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Brown v. Burdick

FEBRUARY 15, 1974.




APPEAL from the Circuit Court of Winnebago County; the Hon. ALBERT S. O'SULLIVAN, Judge, presiding.


This is an appeal from an order dismissing plaintiff's second complaint. Plaintiff claims that his second suit was not barred by the statute of limitations, that the dismissal of the initial suit (for want of prosecution) was not grounds for dismissing the second suit, and dismissal of the prior suit during pendency of the second suit removed any grounds for a plea of abatement.

Plaintiff was injured on October 25, 1964, and filed his original action on October 25, 1966, the last day before the running of the statute of limitations (Ill. Rev. Stat. 1971, ch. 83, § 15). In November of 1966, defendant moved to dismiss the complaint; the motion was denied. Over four years from the date of original filing (March 31, 1971), the complaint was dismissed for want of prosecution.

On April 30, 1971, plaintiff filed a petition to reinstate his cause of action: this was denied on May 6, 1971; on June 4, he filed a petition for reconsideration of the May 6th order: this was denied on December 9, 1971. Plaintiff filed a notice of appeal on January 6, 1972, and, thereafter (on March 27, 1972), while his appeal was pending, he filed a second suit naming the same defendant and alleging the same cause of action.

On April 7, 1972, plaintiff filed a motion in this court for extension of time to file his abstract and brief; the motion was granted and time extended. Shortly thereafter, defendant filed a motion to dismiss the appeal for noncompliance with Supreme Court Rules 303 (d), 322 and 327, and asserted that another suit between the same parties, involving the same matter, was pending in the trial court. This court dismissed the appeal.

Just prior to that dismissal, however, defendant filed a motion in the trial court to dismiss plaintiff's second complaint on the grounds that it was barred by the statute of limitations, that a prior suit, involving the same cause and parties, was still pending on appeal, and that the second complaint failed to state a cause of action. Defendant's motion to dismiss the second suit was granted on May 26, 1972. Plaintiff filed his notice of appeal in the present case on June 22, 1972. (As can be seen, plaintiff has consistently waited until the last moment to file his complaints, motions or notices of appeal.)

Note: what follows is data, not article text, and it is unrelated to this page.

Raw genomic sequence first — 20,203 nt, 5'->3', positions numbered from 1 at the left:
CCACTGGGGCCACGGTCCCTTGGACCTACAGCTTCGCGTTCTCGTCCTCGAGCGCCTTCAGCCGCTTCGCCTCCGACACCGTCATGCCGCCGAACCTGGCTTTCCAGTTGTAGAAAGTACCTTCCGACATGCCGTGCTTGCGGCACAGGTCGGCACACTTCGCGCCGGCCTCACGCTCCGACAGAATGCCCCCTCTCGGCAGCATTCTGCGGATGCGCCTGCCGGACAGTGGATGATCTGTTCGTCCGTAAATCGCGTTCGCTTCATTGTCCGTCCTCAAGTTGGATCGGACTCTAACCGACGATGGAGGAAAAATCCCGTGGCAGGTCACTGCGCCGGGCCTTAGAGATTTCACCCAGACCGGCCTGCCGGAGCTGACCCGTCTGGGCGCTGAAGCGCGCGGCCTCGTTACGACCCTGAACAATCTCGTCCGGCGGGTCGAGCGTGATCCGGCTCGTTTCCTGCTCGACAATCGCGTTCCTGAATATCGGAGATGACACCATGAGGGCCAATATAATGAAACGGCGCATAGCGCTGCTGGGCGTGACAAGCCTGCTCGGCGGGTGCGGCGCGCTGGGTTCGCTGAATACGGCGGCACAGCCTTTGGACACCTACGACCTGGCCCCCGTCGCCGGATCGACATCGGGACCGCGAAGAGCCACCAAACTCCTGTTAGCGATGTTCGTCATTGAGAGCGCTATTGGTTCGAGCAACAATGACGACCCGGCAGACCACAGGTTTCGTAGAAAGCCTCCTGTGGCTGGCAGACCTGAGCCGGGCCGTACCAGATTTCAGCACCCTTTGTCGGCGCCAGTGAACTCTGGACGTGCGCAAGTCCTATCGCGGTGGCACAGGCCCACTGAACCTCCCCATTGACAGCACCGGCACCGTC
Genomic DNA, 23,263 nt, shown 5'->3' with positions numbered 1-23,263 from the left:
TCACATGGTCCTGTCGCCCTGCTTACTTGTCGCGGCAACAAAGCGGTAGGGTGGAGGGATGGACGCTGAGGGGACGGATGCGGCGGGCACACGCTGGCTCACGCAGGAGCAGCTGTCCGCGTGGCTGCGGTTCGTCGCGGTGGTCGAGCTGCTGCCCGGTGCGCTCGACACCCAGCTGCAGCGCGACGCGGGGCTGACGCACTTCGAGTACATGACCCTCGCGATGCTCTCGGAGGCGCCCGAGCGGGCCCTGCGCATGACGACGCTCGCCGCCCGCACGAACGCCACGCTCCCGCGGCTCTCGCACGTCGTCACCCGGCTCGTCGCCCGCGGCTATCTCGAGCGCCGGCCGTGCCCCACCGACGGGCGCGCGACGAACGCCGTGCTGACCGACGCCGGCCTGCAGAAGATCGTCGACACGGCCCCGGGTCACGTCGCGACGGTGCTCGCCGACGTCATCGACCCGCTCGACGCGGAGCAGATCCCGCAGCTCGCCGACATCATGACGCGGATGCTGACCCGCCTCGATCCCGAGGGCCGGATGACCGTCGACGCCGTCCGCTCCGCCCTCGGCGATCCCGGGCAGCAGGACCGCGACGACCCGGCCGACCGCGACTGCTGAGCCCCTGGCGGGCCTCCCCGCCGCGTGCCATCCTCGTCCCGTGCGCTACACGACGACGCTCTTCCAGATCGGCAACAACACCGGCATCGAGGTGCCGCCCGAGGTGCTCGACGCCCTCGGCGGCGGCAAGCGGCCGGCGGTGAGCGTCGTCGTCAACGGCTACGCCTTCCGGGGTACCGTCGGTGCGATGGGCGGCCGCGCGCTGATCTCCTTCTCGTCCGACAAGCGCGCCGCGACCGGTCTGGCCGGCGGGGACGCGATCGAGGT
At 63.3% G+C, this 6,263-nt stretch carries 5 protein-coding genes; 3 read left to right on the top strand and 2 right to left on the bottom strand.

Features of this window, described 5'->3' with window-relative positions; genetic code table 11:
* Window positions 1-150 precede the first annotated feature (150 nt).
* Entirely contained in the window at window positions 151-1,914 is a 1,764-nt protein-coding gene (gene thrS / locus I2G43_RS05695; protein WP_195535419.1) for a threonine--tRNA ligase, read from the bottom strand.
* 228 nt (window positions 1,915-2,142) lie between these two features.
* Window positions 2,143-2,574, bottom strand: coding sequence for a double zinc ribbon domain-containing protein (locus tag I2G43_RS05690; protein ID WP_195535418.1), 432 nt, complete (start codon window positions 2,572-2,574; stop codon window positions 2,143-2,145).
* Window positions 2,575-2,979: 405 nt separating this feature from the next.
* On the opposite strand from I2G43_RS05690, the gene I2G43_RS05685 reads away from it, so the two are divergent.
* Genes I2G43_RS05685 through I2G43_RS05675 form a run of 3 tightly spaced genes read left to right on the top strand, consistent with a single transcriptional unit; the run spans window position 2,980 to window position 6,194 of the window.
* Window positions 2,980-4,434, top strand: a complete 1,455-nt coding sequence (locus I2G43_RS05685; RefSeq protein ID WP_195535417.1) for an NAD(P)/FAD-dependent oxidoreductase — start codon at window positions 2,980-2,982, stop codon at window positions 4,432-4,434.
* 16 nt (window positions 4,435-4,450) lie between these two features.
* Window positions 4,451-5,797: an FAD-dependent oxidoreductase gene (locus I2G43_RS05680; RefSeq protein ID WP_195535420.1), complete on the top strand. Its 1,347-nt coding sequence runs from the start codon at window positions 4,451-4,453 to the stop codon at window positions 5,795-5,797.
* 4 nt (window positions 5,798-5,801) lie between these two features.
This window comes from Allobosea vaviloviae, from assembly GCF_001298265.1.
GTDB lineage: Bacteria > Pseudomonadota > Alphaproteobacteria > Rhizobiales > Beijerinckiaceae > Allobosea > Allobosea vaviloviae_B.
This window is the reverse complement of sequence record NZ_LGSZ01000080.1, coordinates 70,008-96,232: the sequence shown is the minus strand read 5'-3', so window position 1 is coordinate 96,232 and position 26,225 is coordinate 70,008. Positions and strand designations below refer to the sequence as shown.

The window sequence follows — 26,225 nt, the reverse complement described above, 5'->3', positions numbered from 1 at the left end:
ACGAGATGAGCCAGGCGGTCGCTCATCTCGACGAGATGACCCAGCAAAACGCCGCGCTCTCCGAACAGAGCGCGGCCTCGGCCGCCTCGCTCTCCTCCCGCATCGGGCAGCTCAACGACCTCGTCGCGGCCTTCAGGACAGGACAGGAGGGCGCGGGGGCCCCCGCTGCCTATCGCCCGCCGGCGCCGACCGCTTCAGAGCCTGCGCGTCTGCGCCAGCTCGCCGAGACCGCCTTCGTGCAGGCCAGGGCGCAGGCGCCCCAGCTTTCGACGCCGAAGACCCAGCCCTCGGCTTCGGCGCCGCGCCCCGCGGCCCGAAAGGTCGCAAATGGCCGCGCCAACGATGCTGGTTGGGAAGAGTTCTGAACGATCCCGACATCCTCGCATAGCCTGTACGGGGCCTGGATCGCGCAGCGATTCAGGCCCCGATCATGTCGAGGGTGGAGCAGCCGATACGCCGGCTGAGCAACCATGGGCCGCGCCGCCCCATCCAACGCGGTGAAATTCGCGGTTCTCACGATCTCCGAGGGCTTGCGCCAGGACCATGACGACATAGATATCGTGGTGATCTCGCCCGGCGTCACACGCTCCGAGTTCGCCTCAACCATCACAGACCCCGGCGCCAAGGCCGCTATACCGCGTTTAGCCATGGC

• 1-4 It is contended that the second suit is not barred by the statute of limitations when the original action has been dismissed for want of prosecution because the plaintiff, under section 24 of the Limitation Act (Ill. Rev. Stat. 1971, ch. 83, § 24a), may file a new action within one year or within the remaining period of limitation, the longer period of time controlling. By filing his second suit within one year after the first was dismissed, plaintiff comes within the letter of section 24. However, where there is a conflict between the letter of a statute and its spirit and intent, the spirit and intent is controlling. (Inskip v. Board of Trustees, 26 Ill.2d 501, 510 (1962).) In construing statutes, legislative intent must be determined from considerations of the general purpose and effect sought to be accomplished. (Gray v. American Radiator & Standard Sanitary Corp., 22 Ill.2d 432, 436 (1961).) The object and purpose of section 24 is to protect a plaintiff, who brings an action in good faith, from a complete loss of relief due to procedural defects and permit him the opportunity to have a trial on the merits. (Roth v. Northern Assurance Co. Ltd., 32 Ill.2d 40, 42 (1964).) The section was never intended for the use of a plaintiff whose self-initiated delay amounted to a virtual abandonment of his cause of action. (Tidwell v. Smith, 57 Ill. App.2d 271, 274-275 (1965).) It was intended to serve as an aid to the diligent, not a refuge for the negligent. Quirino v. Chicago Tribune-New York News Syndicate, Inc., 10 Ill. App.3d 148, 150 (1973).

Section 24 has never been interpreted as an absolute right. In addition to Tidwell and Quirino, supra, also see, Jones v. Reuss, 70 Ill. App.2d 418 (1966); Chavez v. Elgin, Joliet and Eastern Ry. Co., 78 Ill. App.2d 53 (1966); and Ray v. Bokorney, 133 Ill. App.2d 141 (1971).

In Keilholz v. Chicago & North Western Ry. Co., 10 Ill. App.3d 1087, 1091 (1973), the court recognized the exception set forth in Quirino, Ray and Tidwell, but held that the facts of that particular case did not constitute extreme delay.

In the instant case, plaintiff's initial suit was filed on the last permissible day; he appeared but once thereafter to challenge defendant's motion to dismiss his complaint; being successful, he made no further effort to appear or prosecute his complaint for more than four years and then appeared only as the result of the initial suit being dismissed for want of prosecution. Thereafter, he sought, on two eleventh-hour occasions, to reinstate his complaint and, being unsuccessful, filed a last-minute notice of appeal. It was not until a few days prior to the expiration of the section 24 time period, over seven years after the cause of action arose, that he filed his second suit.

• 5 These acts are not those of the diligent plaintiff whom the legislature intended to protect by section 24. Plaintiff's actions have not been compatible to the purpose and intent of the statute and his conduct falls within the exception of extreme and self-initiated delay.

Having reached this conclusion, we find it unnecessary to answer other issues raised.

Judgment affirmed.


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